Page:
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I'm sharing some of the stuff I've made while implementing parts of subspace in python.

I am creating a new server that attempts to be better organized than ASSS. Some specific goals: I aim to create a server that

  1. is comprehensible to inexperienced developers wanting to run or hack up their favorite game,
  2. supports standard subspace configurations,
  3. lets players appear in the same arena but play different games,
  4. especially supports aswz and powerball's smallpub.

To these ends, I often trade narrow optimization for clarity, as reflected in my language choice: selecting python over C. I also accept the protocol and the clients as a constraint. I do not aim to make the server endlessly extensible without redesign -- this is a subspace server, not a generic game server. I also use a more object oriented approach: Players login, creating Sessions in a Zone. The Zone then assigns the Player to Arenas and these Arenas, in turn, contain Games which process Player game activities.


dmccartney / divine.216 (Jul. 28, 2010):

Today's pushed updates include a zone that supports basic functions: players can join, fly around, shoot each other, use specials, join teams, publicly chat, and die. Still not release ready, but might be fun to poke around.

I also put together a basic to ease installation. This makes it easier to run and play with a chasm zone:

$ hg clone
$ cd chasm
$ sudo cp -R doc/default_chasm /etc/chasm
$ sudo python install
$ python -m

This runs a zone on port 5216 by default. Edit /etc/chasm/zone.conf to change this and other settings.

I am also settling into a design that seems to work:

  • The Zone contains a PingServer, a SessionManager and one or more Arenas.
  • The PingServer listens on Zone port + 1 and responds with the current player count. This is used by clients when browsing zone lists. PingServer gets the current player_count from the SessionManager.
  • SessionManager is responsible for player logins and associating a player with a temporary player ID. SessionManager handles all Session* c2s_packet's.
  • Once a Player is logged in, the Zone is responsible for assigning him to an arena. The Zone handles c2s_packets ArenaEnter and ArenaLeave. It uses these to assign the player to proper Arena(s) and then to invoke the proper process_entering_player() or process_leaving_player().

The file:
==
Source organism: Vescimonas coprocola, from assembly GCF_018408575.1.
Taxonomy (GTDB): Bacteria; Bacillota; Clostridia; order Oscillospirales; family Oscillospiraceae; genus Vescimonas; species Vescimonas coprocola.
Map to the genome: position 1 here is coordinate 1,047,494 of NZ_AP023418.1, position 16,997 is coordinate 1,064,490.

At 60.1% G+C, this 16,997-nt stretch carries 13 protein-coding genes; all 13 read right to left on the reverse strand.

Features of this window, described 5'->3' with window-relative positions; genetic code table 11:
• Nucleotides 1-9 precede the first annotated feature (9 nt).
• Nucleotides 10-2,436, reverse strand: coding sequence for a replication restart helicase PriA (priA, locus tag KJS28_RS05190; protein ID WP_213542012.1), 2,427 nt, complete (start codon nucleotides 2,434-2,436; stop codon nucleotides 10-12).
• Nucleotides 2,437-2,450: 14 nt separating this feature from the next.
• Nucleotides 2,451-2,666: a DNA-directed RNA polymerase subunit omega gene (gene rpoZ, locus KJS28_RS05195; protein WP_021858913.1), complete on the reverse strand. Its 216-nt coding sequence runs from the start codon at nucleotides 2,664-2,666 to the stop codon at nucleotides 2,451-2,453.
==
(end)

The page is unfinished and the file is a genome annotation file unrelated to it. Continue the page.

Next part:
• In theory (though not yet in practice) a player can be in more than one arena.
  • All other c2s_packets from a Player are handled by the Player's Arena via Arena.process_player_packet. Before handing the packets off to the Arena, the Zone looks up the Player, so the Arena processing game events receives the Player and the raw_packet.

dmccartney / divine.216 (Jul. 12, 2010):

I pushed a pile of fixes and updates I've been sitting on for a while. Many misc bug fixes together with the beginnings of a game server. Still, nothing is ready for release.

dmccartney / divine.216 (Mar. 28, 2010):

I uploaded the beginnings of a biller and a much-refactored player code in (The doc below is thus a tad obsolete; but I'll leave it there, since the code isn't release ready anyways).

dmccartney / divine.216 (Feb. 11, 2010):

I have no interest in making a new client; Continuum works great. Making a better client is more work than I'm willing or able to do. I'm focusing on the game and billing servers. But I've learned that others are working on similar python projects, specifically, implementing bot clients in python.

Since I implemented the basics of a bot in python -- even though it is a bit afield from my actual project -- I am sharing these parts in the hope it will help. It is neither complete nor well tested, but it does work. It only does VIE encryption and I included no new checksums or other dazzling revelations. But some may find it helpful.

I didn't begin this as a bot core, or even as an attempt to implement a client, so it may need some massaging to be useful for any particular end. And I have done only minimal testing of the game features.


Simple Login / Messaging / Movement is a basic player implementation of the game protocol atop the core protocol (see more on the core implementation below).

from import Player

p = Player("playername","password",("",5000))


p.messenger.send_remote_message("divine.216","I'm in a terrier!")

# move the ship around and set basic data

# private message everyone in the arena
for person in p.arena_player_list.all():
    p.messenger.send_private_message(, "I'm about to start turning in circles!")

# rotate all the way around
for rot in range(40):
    sleep(0.5) # sleep for half a second to slow down the turn

p.messenger.send_public_message("okay, I'm dizzy now, g'bye!")

Core Sockets implements the core protocol using, by default, the VIE encryption scheme as provided by core.encryption.VIE. This core Client is used internally by (and, variously, I use it in game and billing servers that I will share if and when they are ready.)

from import Client
from import c2s_packet, s2c_packet

c = Client(("",5000))

packet_out = c2s_packet.Login(name="playername",password="password")
c.send(packet_out, reliable=True)

raw_packet_in = c.recv(timeout=3.0)
if raw_packet_in[0] == s2c_packet.LoginResponse._id:
    packet_in = s2c_packet.LoginResponse(raw_packet_in)
    print "Server says it's running version %s" % packet_in.version

# ... etc. ...



For a better look at how I keep packets organized, poke around core.packet.Packet (and its subclasses in game.c2s_packet and game.s2c_packet). Or look at how and both send and receive packets.

I do try to write lengthy and helpful comments. But this is truly pre-alpha code, in fact it is not even the project I am directly working on. My hope is to help other subspace developers in their parallel projects, not to provide anything for use in an actual zone -- yet.